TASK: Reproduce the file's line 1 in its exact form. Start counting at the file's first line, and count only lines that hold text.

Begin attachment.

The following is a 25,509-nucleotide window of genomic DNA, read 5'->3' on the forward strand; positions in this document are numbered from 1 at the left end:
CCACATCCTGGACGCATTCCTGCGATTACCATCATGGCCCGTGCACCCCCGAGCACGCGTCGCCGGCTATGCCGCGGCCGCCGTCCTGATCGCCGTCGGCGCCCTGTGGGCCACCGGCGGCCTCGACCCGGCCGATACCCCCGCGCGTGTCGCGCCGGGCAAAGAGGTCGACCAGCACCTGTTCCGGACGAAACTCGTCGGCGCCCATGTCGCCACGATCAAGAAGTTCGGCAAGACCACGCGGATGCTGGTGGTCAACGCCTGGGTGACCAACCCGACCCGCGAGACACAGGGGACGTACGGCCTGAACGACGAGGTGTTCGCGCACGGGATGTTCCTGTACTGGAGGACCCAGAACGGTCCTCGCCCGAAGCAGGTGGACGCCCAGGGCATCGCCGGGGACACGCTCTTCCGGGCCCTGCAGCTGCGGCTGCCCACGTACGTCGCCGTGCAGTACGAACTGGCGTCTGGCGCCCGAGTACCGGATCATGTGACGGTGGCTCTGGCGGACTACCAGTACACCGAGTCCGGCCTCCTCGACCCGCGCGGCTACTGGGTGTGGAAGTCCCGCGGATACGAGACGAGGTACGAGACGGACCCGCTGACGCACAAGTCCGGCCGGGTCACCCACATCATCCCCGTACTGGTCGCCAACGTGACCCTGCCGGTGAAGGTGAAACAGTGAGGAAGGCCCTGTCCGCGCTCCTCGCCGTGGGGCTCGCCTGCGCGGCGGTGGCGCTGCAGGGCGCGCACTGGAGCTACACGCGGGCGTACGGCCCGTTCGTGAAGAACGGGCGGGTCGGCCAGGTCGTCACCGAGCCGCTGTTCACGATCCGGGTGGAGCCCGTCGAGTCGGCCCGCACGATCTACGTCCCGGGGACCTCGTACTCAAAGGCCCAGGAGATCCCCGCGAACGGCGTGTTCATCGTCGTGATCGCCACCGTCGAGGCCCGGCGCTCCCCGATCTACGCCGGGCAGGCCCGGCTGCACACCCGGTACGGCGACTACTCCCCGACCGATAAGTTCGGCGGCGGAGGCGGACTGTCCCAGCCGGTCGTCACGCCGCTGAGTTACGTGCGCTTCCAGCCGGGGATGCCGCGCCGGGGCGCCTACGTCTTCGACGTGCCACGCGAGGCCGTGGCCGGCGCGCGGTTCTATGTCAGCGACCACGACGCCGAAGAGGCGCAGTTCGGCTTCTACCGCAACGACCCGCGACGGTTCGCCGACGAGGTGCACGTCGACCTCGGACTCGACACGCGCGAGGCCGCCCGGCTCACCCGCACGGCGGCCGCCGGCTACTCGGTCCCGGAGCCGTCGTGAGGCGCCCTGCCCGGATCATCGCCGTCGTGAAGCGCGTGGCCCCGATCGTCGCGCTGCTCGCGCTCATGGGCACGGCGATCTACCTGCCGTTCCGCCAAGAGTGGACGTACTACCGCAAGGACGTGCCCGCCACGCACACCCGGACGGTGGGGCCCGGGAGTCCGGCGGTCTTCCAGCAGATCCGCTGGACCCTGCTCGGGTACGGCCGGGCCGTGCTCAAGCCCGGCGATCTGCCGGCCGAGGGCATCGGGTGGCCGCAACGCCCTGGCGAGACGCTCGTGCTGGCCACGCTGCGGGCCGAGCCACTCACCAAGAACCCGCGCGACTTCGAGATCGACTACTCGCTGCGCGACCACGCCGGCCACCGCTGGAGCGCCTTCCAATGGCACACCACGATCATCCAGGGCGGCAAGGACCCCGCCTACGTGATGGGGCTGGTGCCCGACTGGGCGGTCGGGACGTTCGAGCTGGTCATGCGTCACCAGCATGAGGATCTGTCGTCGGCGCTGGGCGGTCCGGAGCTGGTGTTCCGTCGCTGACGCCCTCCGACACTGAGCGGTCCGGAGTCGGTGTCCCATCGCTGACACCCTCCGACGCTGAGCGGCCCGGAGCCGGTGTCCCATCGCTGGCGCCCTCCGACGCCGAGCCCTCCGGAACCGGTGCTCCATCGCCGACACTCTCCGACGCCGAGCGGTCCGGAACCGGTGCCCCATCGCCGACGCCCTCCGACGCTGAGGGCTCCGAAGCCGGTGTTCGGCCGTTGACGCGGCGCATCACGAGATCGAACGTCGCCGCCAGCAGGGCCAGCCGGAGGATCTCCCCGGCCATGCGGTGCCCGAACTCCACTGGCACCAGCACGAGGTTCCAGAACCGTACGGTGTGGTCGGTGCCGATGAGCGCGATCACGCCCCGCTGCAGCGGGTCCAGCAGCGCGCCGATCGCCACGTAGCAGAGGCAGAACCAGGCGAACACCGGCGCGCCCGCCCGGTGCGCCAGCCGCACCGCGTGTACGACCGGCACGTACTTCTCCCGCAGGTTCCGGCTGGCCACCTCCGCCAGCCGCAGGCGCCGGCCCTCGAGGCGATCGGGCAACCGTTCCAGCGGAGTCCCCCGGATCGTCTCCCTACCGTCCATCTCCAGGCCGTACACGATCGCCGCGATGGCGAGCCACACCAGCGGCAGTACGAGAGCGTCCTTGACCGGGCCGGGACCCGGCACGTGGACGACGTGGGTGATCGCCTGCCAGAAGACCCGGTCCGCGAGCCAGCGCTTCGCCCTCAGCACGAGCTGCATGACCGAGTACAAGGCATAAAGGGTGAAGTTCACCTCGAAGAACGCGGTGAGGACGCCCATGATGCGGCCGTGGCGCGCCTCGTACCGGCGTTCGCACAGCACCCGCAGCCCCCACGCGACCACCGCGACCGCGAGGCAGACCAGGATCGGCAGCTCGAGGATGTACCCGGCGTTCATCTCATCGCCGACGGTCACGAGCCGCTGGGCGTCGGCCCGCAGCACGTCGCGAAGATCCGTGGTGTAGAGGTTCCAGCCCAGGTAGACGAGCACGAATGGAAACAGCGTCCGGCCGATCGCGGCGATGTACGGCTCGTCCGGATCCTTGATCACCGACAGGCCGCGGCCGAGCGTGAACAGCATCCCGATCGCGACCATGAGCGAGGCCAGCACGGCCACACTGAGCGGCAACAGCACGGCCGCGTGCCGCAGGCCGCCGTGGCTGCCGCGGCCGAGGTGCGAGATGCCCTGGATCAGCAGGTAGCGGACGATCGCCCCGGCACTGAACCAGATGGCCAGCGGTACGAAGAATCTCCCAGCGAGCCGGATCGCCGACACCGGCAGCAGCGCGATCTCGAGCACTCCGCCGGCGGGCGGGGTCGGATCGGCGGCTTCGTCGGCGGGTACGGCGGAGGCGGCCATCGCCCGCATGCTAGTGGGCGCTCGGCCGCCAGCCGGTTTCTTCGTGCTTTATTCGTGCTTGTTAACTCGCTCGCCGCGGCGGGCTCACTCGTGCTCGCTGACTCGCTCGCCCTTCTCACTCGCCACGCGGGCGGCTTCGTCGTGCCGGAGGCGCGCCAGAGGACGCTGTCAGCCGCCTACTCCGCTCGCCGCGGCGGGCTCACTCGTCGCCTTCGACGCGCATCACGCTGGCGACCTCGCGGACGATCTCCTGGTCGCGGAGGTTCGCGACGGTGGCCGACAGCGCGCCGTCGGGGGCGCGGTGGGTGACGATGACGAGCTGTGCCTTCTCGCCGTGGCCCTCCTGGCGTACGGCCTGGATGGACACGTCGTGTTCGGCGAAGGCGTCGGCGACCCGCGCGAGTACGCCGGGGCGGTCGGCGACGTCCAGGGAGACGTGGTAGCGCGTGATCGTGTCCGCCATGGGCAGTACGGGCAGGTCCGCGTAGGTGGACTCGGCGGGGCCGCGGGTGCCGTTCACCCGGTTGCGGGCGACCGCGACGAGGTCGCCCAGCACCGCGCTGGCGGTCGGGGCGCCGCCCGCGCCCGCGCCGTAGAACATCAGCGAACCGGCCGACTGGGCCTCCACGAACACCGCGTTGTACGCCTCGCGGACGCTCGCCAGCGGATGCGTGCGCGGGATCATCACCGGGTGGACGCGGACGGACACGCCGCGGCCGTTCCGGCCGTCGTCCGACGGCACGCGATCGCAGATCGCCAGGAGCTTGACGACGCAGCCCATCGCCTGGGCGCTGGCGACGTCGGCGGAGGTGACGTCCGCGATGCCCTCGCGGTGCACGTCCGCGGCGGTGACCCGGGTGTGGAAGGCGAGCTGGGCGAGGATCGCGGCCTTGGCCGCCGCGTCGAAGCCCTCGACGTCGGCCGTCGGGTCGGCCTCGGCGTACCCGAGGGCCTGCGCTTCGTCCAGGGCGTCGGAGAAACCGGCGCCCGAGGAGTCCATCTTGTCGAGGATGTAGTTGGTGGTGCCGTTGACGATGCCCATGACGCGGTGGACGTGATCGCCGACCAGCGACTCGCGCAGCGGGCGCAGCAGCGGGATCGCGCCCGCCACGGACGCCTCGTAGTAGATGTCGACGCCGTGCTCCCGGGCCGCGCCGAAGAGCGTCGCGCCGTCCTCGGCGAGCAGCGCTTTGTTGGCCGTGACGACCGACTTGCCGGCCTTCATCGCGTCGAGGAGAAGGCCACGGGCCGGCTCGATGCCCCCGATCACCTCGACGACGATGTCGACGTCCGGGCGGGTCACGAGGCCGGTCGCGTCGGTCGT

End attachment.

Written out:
The following is a 25,509-nucleotide window of genomic DNA, read 5'->3' on the forward strand; positions in this document are numbered from 1 at the left end: